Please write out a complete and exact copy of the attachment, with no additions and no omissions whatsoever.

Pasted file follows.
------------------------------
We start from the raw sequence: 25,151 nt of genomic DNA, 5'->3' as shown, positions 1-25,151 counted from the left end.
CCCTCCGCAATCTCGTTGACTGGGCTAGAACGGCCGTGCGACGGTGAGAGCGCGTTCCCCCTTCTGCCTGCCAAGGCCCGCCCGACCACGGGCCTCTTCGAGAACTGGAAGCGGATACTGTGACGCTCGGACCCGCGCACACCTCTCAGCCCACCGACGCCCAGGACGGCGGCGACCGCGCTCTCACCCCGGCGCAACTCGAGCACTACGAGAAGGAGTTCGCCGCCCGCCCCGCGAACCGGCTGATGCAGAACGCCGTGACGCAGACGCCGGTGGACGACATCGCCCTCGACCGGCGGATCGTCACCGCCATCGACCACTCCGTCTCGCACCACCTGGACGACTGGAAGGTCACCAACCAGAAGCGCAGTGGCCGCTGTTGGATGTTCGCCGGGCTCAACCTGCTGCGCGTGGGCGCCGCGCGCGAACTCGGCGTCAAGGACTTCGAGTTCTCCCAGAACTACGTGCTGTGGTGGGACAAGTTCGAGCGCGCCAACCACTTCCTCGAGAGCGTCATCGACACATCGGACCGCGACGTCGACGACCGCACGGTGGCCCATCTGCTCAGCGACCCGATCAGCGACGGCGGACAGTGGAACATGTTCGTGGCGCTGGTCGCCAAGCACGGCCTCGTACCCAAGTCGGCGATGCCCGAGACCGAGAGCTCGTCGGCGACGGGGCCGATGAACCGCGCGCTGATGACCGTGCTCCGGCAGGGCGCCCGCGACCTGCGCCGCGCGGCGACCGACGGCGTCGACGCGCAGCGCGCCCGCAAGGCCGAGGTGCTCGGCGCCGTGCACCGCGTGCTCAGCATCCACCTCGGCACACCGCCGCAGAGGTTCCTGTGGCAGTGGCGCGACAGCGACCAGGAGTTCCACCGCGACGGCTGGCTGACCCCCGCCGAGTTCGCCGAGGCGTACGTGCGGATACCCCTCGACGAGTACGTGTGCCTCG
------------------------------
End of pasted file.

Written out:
We start from the raw sequence: 25,151 nt of genomic DNA, 5'->3' as shown, positions 1-25,151 counted from the left end.
CCCTCCGCAATCTCGTTGACTGGGCTAGAACGGCCGTGCGACGGTGAGAGCGCGTTCCCCCTTCTGCCTGCCAAGGCCCGCCCGACCACGGGCCTCTTCGAGAACTGGAAGCGGATACTGTGACGCTCGGACCCGCGCACACCTCTCAGCCCACCGACGCCCAGGACGGCGGCGACCGCGCTCTCACCCCGGCGCAACTCGAGCACTACGAGAAGGAGTTCGCCGCCCGCCCCGCGAACCGGCTGATGCAGAACGCCGTGACGCAGACGCCGGTGGACGACATCGCCCTCGACCGGCGGATCGTCACCGCCATCGACCACTCCGTCTCGCACCACCTGGACGACTGGAAGGTCACCAACCAGAAGCGCAGTGGCCGCTGTTGGATGTTCGCCGGGCTCAACCTGCTGCGCGTGGGCGCCGCGCGCGAACTCGGCGTCAAGGACTTCGAGTTCTCCCAGAACTACGTGCTGTGGTGGGACAAGTTCGAGCGCGCCAACCACTTCCTCGAGAGCGTCATCGACACATCGGACCGCGACGTCGACGACCGCACGGTGGCCCATCTGCTCAGCGACCCGATCAGCGACGGCGGACAGTGGAACATGTTCGTGGCGCTGGTCGCCAAGCACGGCCTCGTACCCAAGTCGGCGATGCCCGAGACCGAGAGCTCGTCGGCGACGGGGCCGATGAACCGCGCGCTGATGACCGTGCTCCGGCAGGGCGCCCGCGACCTGCGCCGCGCGGCGACCGACGGCGTCGACGCGCAGCGCGCCCGCAAGGCCGAGGTGCTCGGCGCCGTGCACCGCGTGCTCAGCATCCACCTCGGCACACCGCCGCAGAGGTTCCTGTGGCAGTGGCGCGACAGCGACCAGGAGTTCCACCGCGACGGCTGGCTGACCCCCGCCGAGTTCGCCGAGGCGTACGTGCGGATACCCCTCGACGAGTACGTGTGCCTCG